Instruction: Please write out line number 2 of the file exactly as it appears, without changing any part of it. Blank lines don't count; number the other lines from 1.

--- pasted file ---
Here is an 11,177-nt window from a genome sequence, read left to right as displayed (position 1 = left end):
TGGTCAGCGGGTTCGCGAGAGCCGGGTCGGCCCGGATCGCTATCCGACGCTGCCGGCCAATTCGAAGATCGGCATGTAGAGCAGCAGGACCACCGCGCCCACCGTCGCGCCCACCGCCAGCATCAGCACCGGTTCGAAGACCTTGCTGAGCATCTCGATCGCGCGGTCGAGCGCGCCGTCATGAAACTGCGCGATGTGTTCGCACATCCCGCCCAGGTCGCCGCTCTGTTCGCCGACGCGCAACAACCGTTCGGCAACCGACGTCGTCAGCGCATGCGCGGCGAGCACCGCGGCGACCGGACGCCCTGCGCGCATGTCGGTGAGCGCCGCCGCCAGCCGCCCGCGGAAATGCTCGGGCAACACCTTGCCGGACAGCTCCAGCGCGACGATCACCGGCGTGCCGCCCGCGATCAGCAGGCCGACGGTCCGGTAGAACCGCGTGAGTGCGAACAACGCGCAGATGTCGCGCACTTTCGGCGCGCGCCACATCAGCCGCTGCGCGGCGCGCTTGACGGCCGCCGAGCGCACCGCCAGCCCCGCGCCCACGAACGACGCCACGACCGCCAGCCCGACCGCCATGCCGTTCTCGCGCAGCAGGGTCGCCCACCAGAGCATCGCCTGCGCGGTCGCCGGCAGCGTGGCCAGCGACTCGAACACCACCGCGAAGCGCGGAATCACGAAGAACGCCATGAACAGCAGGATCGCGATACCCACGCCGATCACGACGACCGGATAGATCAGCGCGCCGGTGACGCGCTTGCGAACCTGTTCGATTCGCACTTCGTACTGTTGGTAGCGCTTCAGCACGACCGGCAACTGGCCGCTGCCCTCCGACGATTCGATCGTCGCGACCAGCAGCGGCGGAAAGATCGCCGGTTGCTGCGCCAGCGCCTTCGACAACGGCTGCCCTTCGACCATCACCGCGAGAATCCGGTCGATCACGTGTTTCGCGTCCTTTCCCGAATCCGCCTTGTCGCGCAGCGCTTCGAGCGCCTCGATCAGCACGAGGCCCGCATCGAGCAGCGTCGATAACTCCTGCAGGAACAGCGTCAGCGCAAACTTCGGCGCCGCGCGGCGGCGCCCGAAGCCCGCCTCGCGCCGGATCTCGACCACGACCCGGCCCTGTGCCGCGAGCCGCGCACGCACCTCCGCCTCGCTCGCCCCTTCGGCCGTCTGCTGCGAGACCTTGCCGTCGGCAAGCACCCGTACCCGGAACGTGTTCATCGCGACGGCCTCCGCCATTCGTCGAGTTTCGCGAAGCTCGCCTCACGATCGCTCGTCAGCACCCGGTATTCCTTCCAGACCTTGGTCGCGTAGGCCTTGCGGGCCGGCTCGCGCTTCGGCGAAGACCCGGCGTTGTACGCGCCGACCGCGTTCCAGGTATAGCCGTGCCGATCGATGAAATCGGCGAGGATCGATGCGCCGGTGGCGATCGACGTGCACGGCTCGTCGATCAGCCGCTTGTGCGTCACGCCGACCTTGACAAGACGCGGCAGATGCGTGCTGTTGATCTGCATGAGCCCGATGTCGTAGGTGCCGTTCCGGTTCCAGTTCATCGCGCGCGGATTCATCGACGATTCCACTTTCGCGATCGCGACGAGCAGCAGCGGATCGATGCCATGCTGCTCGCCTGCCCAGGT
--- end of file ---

TGGTCAGCGGGTTCGCGAGAGCCGGGTCGGCCCGGATCGCTATCCGACGCTGCCGGCCAATTCGAAGATCGGCATGTAGAGCAGCAGGACCACCGCGCCCACCGTCGCGCCCACCGCCAGCATCAGCACCGGTTCGAAGACCTTGCTGAGCATCTCGATCGCGCGGTCGAGCGCGCCGTCATGAAACTGCGCGATGTGTTCGCACATCCCGCCCAGGTCGCCGCTCTGTTCGCCGACGCGCAACAACCGTTCGGCAACCGACGTCGTCAGCGCATGCGCGGCGAGCACCGCGGCGACCGGACGCCCTGCGCGCATGTCGGTGAGCGCCGCCGCCAGCCGCCCGCGGAAATGCTCGGGCAACACCTTGCCGGACAGCTCCAGCGCGACGATCACCGGCGTGCCGCCCGCGATCAGCAGGCCGACGGTCCGGTAGAACCGCGTGAGTGCGAACAACGCGCAGATGTCGCGCACTTTCGGCGCGCGCCACATCAGCCGCTGCGCGGCGCGCTTGACGGCCGCCGAGCGCACCGCCAGCCCCGCGCCCACGAACGACGCCACGACCGCCAGCCCGACCGCCATGCCGTTCTCGCGCAGCAGGGTCGCCCACCAGAGCATCGCCTGCGCGGTCGCCGGCAGCGTGGCCAGCGACTCGAACACCACCGCGAAGCGCGGAATCACGAAGAACGCCATGAACAGCAGGATCGCGATACCCACGCCGATCACGACGACCGGATAGATCAGCGCGCCGGTGACGCGCTTGCGAACCTGTTCGATTCGCACTTCGTACTGTTGGTAGCGCTTCAGCACGACCGGCAACTGGCCGCTGCCCTCCGACGATTCGATCGTCGCGACCAGCAGCGGCGGAAAGATCGCCGGTTGCTGCGCCAGCGCCTTCGACAACGGCTGCCCTTCGACCATCACCGCGAGAATCCGGTCGATCACGTGTTTCGCGTCCTTTCCCGAATCCGCCTTGTCGCGCAGCGCTTCGAGCGCCTCGATCAGCACGAGGCCCGCATCGAGCAGCGTCGATAACTCCTGCAGGAACAGCGTCAGCGCAAACTTCGGCGCCGCGCGGCGGCGCCCGAAGCCCGCCTCGCGCCGGATCTCGACCACGACCCGGCCCTGTGCCGCGAGCCGCGCACGCACCTCCGCCTCGCTCGCCCCTTCGGCCGTCTGCTGCGAGACCTTGCCGTCGGCAAGCACCCGTACCCGGAACGTGTTCATCGCGACGGCCTCCGCCATTCGTCGAGTTTCGCGAAGCTCGCCTCACGATCGCTCGTCAGCACCCGGTATTCCTTCCAGACCTTGGTCGCGTAGGCCTTGCGGGCCGGCTCGCGCTTCGGCGAAGACCCGGCGTTGTACGCGCCGACCGCGTTCCAGGTATAGCCGTGCCGATCGATGAAATCGGCGAGGATCGATGCGCCGGTGGCGATCGACGTGCACGGCTCGTCGATCAGCCGCTTGTGCGTCACGCCGACCTTGACAAGACGCGGCAGATGCGTGCTGTTGATCTGCATGAGCCCGATGTCGTAGGTGCCGTTCCGGTTCCAGTTCATCGCGCGCGGATTCATCGACGATTCCACTTTCGCGATCGCGACGAGCAGCAGCGGATCGATGCCATGCTGCTCGCCTGCCCAGGT